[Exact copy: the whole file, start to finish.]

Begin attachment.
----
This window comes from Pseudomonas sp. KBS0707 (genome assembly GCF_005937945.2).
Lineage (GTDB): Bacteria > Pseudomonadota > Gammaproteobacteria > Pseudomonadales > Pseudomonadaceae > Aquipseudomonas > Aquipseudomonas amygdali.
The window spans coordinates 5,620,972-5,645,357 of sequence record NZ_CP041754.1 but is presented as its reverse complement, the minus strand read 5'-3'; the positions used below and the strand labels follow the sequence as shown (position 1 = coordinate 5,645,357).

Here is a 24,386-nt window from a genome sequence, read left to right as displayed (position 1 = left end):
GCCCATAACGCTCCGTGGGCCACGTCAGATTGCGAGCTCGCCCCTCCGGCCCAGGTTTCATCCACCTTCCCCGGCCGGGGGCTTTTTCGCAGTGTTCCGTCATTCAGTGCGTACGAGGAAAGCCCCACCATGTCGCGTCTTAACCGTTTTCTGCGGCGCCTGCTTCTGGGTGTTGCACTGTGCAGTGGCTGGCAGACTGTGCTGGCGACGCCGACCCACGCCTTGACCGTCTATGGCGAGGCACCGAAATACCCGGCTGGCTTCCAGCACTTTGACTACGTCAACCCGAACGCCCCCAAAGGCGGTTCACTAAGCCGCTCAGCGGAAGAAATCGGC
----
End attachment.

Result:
This window comes from Pseudomonas sp. KBS0707 (genome assembly GCF_005937945.2).
Lineage (GTDB): Bacteria > Pseudomonadota > Gammaproteobacteria > Pseudomonadales > Pseudomonadaceae > Aquipseudomonas > Aquipseudomonas amygdali.
The window spans coordinates 5,620,972-5,645,357 of sequence record NZ_CP041754.1 but is presented as its reverse complement, the minus strand read 5'-3'; the positions used below and the strand labels follow the sequence as shown (position 1 = coordinate 5,645,357).

Here is a 24,386-nt window from a genome sequence, read left to right as displayed (position 1 = left end):
GCCCATAACGCTCCGTGGGCCACGTCAGATTGCGAGCTCGCCCCTCCGGCCCAGGTTTCATCCACCTTCCCCGGCCGGGGGCTTTTTCGCAGTGTTCCGTCATTCAGTGCGTACGAGGAAAGCCCCACCATGTCGCGTCTTAACCGTTTTCTGCGGCGCCTGCTTCTGGGTGTTGCACTGTGCAGTGGCTGGCAGACTGTGCTGGCGACGCCGACCCACGCCTTGACCGTCTATGGCGAGGCACCGAAATACCCGGCTGGCTTCCAGCACTTTGACTACGTCAACCCGAACGCCCCCAAAGGCGGTTCACTAAGCCGCTCAGCGGAAGAAATCGGC